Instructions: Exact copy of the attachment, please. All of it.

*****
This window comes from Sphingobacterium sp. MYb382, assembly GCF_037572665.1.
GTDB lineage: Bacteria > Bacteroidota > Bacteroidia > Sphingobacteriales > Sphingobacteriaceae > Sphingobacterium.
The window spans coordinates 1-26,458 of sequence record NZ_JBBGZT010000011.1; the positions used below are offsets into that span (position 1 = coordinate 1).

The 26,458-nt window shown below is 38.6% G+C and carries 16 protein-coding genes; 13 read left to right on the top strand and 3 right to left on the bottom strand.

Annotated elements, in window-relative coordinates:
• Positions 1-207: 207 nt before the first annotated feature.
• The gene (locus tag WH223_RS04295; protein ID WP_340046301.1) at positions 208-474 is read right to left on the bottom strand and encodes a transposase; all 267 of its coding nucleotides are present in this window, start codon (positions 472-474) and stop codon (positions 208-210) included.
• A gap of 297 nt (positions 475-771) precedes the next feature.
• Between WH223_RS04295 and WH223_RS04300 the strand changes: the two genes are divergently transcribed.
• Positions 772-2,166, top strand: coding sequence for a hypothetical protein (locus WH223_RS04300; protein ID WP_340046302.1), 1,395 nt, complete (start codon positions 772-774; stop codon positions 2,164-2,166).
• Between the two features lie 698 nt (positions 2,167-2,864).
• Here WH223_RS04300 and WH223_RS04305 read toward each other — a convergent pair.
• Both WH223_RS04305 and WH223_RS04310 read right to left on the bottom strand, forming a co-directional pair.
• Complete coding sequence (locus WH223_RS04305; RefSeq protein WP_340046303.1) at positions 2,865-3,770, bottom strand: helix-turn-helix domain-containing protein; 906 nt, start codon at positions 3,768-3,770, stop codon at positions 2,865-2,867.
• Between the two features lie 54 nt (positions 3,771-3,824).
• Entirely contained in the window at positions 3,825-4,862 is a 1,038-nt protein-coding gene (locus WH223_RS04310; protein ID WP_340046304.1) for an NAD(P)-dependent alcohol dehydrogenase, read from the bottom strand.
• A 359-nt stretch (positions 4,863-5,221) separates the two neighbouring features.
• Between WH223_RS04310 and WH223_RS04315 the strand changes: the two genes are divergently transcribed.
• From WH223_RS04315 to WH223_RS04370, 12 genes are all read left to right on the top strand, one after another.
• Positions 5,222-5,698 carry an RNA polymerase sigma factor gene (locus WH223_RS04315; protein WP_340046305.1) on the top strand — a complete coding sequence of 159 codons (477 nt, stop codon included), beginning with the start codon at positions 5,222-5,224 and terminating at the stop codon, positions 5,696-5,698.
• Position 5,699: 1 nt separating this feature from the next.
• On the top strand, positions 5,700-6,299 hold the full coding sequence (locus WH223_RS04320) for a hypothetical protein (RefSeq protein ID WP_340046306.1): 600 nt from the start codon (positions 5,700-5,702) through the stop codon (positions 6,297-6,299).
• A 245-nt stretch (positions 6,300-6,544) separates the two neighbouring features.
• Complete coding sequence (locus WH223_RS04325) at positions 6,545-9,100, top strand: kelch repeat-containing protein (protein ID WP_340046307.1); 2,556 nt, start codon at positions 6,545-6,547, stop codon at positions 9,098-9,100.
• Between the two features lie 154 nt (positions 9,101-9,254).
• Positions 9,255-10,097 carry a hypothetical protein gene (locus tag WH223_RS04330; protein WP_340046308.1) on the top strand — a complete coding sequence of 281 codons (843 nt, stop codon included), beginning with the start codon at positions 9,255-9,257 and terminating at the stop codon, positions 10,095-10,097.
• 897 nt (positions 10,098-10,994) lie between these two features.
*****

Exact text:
This window comes from Sphingobacterium sp. MYb382, assembly GCF_037572665.1.
GTDB lineage: Bacteria > Bacteroidota > Bacteroidia > Sphingobacteriales > Sphingobacteriaceae > Sphingobacterium.
The window spans coordinates 1-26,458 of sequence record NZ_JBBGZT010000011.1; the positions used below are offsets into that span (position 1 = coordinate 1).

The 26,458-nt window shown below is 38.6% G+C and carries 16 protein-coding genes; 13 read left to right on the top strand and 3 right to left on the bottom strand.

Annotated elements, in window-relative coordinates:
• Positions 1-207: 207 nt before the first annotated feature.
• The gene (locus tag WH223_RS04295; protein ID WP_340046301.1) at positions 208-474 is read right to left on the bottom strand and encodes a transposase; all 267 of its coding nucleotides are present in this window, start codon (positions 472-474) and stop codon (positions 208-210) included.
• A gap of 297 nt (positions 475-771) precedes the next feature.
• Between WH223_RS04295 and WH223_RS04300 the strand changes: the two genes are divergently transcribed.
• Positions 772-2,166, top strand: coding sequence for a hypothetical protein (locus WH223_RS04300; protein ID WP_340046302.1), 1,395 nt, complete (start codon positions 772-774; stop codon positions 2,164-2,166).
• Between the two features lie 698 nt (positions 2,167-2,864).
• Here WH223_RS04300 and WH223_RS04305 read toward each other — a convergent pair.
• Both WH223_RS04305 and WH223_RS04310 read right to left on the bottom strand, forming a co-directional pair.
• Complete coding sequence (locus WH223_RS04305; RefSeq protein WP_340046303.1) at positions 2,865-3,770, bottom strand: helix-turn-helix domain-containing protein; 906 nt, start codon at positions 3,768-3,770, stop codon at positions 2,865-2,867.
• Between the two features lie 54 nt (positions 3,771-3,824).
• Entirely contained in the window at positions 3,825-4,862 is a 1,038-nt protein-coding gene (locus WH223_RS04310; protein ID WP_340046304.1) for an NAD(P)-dependent alcohol dehydrogenase, read from the bottom strand.
• A 359-nt stretch (positions 4,863-5,221) separates the two neighbouring features.
• Between WH223_RS04310 and WH223_RS04315 the strand changes: the two genes are divergently transcribed.
• From WH223_RS04315 to WH223_RS04370, 12 genes are all read left to right on the top strand, one after another.
• Positions 5,222-5,698 carry an RNA polymerase sigma factor gene (locus WH223_RS04315; protein WP_340046305.1) on the top strand — a complete coding sequence of 159 codons (477 nt, stop codon included), beginning with the start codon at positions 5,222-5,224 and terminating at the stop codon, positions 5,696-5,698.
• Position 5,699: 1 nt separating this feature from the next.
• On the top strand, positions 5,700-6,299 hold the full coding sequence (locus WH223_RS04320) for a hypothetical protein (RefSeq protein ID WP_340046306.1): 600 nt from the start codon (positions 5,700-5,702) through the stop codon (positions 6,297-6,299).
• A 245-nt stretch (positions 6,300-6,544) separates the two neighbouring features.
• Complete coding sequence (locus WH223_RS04325) at positions 6,545-9,100, top strand: kelch repeat-containing protein (protein ID WP_340046307.1); 2,556 nt, start codon at positions 6,545-6,547, stop codon at positions 9,098-9,100.
• Between the two features lie 154 nt (positions 9,101-9,254).
• Positions 9,255-10,097 carry a hypothetical protein gene (locus tag WH223_RS04330; protein WP_340046308.1) on the top strand — a complete coding sequence of 281 codons (843 nt, stop codon included), beginning with the start codon at positions 9,255-9,257 and terminating at the stop codon, positions 10,095-10,097.
• 897 nt (positions 10,098-10,994) lie between these two features.